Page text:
Burger King’s Whoppertunity; Hulu’s Binge Ads: Friday’s First Things First

Plus, behind Aerie's struggles

If you're name is Whopper, you could live rent-free for a year. Burger King, Buzzman

Welcome to First Things First, Adweek’s new daily resource for marketers. We’ll be publishing the content to First Things First on Adweek.com each morning (like this post), but if you prefer that it come straight to your inbox, you can sign up for the email here.

There’s a Burger King-themed Apartment in Belgium—And You Could Live There

Burger King Belgium is on the lookout for someone whose legal name is Whopper—the “other Whopper,” if you will. And if they succeed in finding that person, they’ve got a Whopper-themed apartment above a new Burger King restaurant in Leuven, Belgium, all ready to go. It’s all in an attempt to make Burger King, which has only been in Belgium for two years, more of a household name. The lucky winner (Whopper) will be announced Dec. 18, and will receive free rent for a year at the “Home of the Other Whopper.”

Read more: The apartment features Whopper-themed furniture and decor, but the kitchen is utterly useless.

Hulu’s Binge Ad Format Rolls Out With 3 Brand Partners

Hulu is trying to make binge watching your favorite show a little more enjoyable if you’re subscribed to its ad-supported service. Its binge ad format will cut the final ad breaks of a show down from typically 90 seconds to 15, and before the third episode of a binge, the advertiser will offer either an ad-free episode or some kind of coupon code for a product. The format is still in beta testing—only three advertisers will run ads using the format initially—but Hulu expects to roll this product out to all advertisers in the second half of 2020.

Read more: Hulu provided a video of the format to show advertisers how the binge ads work.

Despite Betting on Aerie, American Eagle’s Margins Decline on Markdowns

Even though Aerie has successfully positioned itself as the antithesis of Victoria’s Secret, the brand’s third quarter performance has raised some red flags. The retailer’s gross profit margin dropped, as did its operating income. The brand is blaming weaker demand for some of its apparel goods led to higher markdowns. Those markdowns mean smaller margins. Analysts think the brand might be acting too fast in the name of expansion.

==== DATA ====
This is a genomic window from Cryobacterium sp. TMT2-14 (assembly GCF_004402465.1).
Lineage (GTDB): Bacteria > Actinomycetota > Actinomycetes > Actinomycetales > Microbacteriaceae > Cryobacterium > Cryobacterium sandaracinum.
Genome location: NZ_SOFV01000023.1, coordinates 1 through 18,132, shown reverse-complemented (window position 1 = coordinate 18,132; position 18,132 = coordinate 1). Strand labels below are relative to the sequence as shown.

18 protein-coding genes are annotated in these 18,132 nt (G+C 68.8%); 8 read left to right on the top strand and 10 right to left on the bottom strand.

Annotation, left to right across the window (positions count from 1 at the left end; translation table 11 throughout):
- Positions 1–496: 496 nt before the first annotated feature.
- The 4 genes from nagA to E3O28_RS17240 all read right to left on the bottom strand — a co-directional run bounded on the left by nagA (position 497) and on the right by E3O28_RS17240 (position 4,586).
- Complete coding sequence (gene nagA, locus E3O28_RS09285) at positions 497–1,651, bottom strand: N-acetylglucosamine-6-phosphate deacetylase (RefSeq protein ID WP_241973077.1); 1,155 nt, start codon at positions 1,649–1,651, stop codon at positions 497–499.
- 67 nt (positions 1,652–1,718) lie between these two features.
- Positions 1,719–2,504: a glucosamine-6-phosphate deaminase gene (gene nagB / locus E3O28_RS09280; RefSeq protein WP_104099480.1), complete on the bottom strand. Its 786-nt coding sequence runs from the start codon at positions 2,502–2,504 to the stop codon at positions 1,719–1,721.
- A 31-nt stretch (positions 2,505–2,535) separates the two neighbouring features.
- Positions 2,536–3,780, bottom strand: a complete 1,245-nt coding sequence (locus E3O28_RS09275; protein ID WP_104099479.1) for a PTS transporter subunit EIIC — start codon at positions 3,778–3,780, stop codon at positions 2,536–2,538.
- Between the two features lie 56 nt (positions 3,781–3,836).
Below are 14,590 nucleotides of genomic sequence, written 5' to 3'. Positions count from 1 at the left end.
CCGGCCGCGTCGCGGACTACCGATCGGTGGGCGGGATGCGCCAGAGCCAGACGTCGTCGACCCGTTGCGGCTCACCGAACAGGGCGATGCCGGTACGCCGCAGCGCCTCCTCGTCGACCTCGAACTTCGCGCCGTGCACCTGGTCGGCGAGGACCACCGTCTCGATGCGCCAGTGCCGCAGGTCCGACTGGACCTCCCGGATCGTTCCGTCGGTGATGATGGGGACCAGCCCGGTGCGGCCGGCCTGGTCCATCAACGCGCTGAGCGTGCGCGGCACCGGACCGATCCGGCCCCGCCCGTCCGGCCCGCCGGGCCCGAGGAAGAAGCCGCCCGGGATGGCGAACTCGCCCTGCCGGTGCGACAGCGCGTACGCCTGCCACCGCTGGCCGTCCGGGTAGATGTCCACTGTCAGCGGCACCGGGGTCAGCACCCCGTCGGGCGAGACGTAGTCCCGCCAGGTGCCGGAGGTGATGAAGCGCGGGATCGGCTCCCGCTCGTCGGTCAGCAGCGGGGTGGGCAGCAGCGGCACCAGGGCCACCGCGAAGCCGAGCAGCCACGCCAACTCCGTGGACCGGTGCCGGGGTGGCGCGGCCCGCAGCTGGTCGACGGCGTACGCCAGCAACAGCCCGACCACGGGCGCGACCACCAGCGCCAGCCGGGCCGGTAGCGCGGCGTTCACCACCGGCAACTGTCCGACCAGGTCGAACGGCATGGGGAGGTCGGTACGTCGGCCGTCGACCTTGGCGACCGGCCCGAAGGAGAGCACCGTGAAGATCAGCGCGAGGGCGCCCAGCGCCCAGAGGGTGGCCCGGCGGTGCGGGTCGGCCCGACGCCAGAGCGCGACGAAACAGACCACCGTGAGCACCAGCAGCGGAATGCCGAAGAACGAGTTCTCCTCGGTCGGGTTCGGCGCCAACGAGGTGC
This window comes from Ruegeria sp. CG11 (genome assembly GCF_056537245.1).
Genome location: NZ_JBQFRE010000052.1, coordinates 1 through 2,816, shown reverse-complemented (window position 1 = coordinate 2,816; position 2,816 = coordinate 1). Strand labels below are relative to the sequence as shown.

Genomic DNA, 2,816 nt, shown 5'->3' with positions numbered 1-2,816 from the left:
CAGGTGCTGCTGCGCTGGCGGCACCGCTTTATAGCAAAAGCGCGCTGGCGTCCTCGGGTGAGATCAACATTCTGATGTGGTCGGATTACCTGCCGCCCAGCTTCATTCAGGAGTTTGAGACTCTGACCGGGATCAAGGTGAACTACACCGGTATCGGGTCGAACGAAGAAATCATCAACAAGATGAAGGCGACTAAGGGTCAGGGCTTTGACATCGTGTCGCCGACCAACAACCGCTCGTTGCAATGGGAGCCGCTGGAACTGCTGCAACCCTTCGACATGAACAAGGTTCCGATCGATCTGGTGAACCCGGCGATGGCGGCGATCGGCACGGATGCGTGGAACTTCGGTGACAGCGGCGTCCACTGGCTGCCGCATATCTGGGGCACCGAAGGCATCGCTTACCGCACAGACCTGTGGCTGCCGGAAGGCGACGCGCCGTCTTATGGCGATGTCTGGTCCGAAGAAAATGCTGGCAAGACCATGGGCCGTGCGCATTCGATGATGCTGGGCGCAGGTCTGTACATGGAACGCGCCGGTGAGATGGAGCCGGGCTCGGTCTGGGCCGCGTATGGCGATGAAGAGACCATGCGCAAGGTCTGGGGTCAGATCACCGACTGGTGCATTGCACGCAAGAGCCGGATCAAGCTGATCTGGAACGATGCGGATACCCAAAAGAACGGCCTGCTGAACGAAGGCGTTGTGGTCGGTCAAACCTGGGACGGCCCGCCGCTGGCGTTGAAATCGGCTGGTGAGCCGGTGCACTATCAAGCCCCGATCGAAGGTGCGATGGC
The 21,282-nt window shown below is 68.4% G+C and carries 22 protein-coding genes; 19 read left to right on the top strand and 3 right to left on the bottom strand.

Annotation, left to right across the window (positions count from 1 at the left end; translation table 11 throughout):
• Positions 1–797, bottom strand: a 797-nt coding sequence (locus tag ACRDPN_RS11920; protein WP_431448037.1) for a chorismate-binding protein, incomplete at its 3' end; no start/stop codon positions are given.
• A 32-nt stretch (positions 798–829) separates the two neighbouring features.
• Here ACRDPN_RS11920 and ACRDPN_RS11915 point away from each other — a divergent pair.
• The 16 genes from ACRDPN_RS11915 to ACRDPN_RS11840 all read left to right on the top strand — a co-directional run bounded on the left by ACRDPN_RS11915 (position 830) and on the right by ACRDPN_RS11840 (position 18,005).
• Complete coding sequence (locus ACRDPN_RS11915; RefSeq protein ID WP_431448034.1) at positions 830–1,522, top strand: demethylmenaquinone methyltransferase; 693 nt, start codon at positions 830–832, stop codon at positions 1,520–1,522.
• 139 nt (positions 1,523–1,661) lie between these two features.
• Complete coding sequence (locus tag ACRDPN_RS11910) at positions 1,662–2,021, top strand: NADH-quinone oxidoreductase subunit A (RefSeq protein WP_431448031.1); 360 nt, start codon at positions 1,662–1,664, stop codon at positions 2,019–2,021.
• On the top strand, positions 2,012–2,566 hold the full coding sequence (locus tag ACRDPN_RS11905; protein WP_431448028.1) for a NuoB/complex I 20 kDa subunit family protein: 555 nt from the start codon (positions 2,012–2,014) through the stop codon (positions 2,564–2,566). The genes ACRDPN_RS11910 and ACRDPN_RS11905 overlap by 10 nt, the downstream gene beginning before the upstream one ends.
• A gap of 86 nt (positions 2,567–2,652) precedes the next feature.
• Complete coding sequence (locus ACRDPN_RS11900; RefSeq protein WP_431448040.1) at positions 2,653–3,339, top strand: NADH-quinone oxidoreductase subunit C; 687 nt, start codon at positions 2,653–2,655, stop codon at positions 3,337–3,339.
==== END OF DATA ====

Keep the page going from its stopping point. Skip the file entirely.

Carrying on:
Read more: Retail reporter Richard Collings breaks down American Eagle’s third quarter performance.

72andSunny Loses Multiple Top Creatives

First, Justine Armour, ecd at 72andSunny in New York, moved to Grey New York as CCO. Then, another prominent creative at 72andSunny jumped ship, but Los Angeles ecd Keith Cartwright’s next gig is unclear. Under Armour’s leadership at 72andSunny New York, the agency created Halo Top’s darkly humorous “Ice Cream For Adults” campaign, as well as Smirnoff’s global “Infamous Since 1864” film. Cartwright is best known for his role as a founding member of the Saturday Morning collective, which debuted “The Look,” a powerful followup to P&G’s multi-award-winning “The Talk” ad.

Best of the Rest: Today’s Top News and Insight

Ad of the Day: Martinelli’s Wants You to Avoid a Regrettable Morning After in New, All-Too-Real Campaign

For those who enjoy a tipple or two, the night (or day—we’re not judging) may start out as a casual affair. Just a tiny bit of cheer, then it’s time to hang it up for the day. But when it comes to celebrating this time of year, that first drink could turn a happy event into a night to regret.

To remind people that there is another way to celebrate, Martinelli’s Sparkling Cider launched a cheeky campaign that, in some cases, may feel all-too-real.

What Do Employees and Employers Need to Consider About Remote Working?

Katie Tankersley, product marketing director, GTM, Outbrain

Remote work is amazing but it’s not for everyone—one of the pros of remote work is the ability to power through your day with little (in person) distractions and, of course, the flexibility. But one of the biggest cons is that you’re usually the last to hear the office news (aka, gossip!). If you’re someone who must be in-the-know on latest updates in the office, remote work may not be best for you.

Barbara Kittridge, evp, business development, Havas Media NA

You have to become your own master of IT and not allow any challenges with your company’s preferred IT platforms to interfere with your work efficiency. Make sure you are comfortable trouble-shooting so nothing gets in the way of your productivity.

Josh Kelly, managing partner, FINE

Don’t rely entirely on passive, asynchronous communication tools. Proactively connect with people 1:1 via phone, Slack, or whatever means you have. It adds color and depth to the things you’re working on, and also just makes you feel more engaged than just monitoring channels, attending group meetings and other less direct mechanisms.


@klundster kathryn.lundstrom@adweek.com Kathryn Lundstrom is Adweek's breaking news reporter based in Austin.
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